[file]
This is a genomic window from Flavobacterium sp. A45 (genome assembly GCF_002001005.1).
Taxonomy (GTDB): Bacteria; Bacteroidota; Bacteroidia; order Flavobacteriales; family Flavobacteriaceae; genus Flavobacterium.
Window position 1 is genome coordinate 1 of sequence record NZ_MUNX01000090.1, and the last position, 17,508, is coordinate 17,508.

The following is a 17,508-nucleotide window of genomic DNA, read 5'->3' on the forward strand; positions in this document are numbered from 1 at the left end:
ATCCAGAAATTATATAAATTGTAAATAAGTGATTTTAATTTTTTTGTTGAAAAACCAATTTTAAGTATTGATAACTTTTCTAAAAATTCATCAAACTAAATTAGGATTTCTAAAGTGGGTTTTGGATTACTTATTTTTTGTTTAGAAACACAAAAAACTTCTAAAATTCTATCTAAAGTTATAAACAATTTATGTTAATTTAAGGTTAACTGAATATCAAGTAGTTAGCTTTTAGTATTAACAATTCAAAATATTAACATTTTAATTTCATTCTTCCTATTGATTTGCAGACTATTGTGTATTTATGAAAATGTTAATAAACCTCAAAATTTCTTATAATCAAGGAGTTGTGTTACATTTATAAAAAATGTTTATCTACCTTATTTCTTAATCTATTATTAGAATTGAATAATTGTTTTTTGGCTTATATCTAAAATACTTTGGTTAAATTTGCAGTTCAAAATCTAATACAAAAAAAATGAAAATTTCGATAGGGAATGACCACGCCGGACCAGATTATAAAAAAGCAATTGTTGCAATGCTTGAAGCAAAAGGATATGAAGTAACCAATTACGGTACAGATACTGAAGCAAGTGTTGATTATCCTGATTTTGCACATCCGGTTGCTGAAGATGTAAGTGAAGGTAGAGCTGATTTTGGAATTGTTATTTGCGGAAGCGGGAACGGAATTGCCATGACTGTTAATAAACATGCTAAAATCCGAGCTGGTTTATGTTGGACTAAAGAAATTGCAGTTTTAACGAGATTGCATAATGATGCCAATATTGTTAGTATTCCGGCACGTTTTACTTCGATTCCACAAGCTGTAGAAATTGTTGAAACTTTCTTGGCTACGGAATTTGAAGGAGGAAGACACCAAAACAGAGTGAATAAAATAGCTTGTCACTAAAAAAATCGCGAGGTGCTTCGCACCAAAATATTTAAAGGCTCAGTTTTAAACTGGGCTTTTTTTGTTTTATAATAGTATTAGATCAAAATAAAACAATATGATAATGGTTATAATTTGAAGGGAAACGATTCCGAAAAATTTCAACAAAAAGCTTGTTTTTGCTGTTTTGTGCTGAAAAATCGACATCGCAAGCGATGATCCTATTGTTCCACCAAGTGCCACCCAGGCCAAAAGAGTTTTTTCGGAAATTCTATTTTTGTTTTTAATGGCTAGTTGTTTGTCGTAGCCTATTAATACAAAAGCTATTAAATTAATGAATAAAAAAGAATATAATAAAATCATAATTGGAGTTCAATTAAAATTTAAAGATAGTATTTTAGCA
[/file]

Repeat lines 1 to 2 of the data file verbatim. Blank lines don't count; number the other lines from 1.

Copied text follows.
This is a genomic window from Flavobacterium sp. A45 (genome assembly GCF_002001005.1).
Taxonomy (GTDB): Bacteria; Bacteroidota; Bacteroidia; order Flavobacteriales; family Flavobacteriaceae; genus Flavobacterium.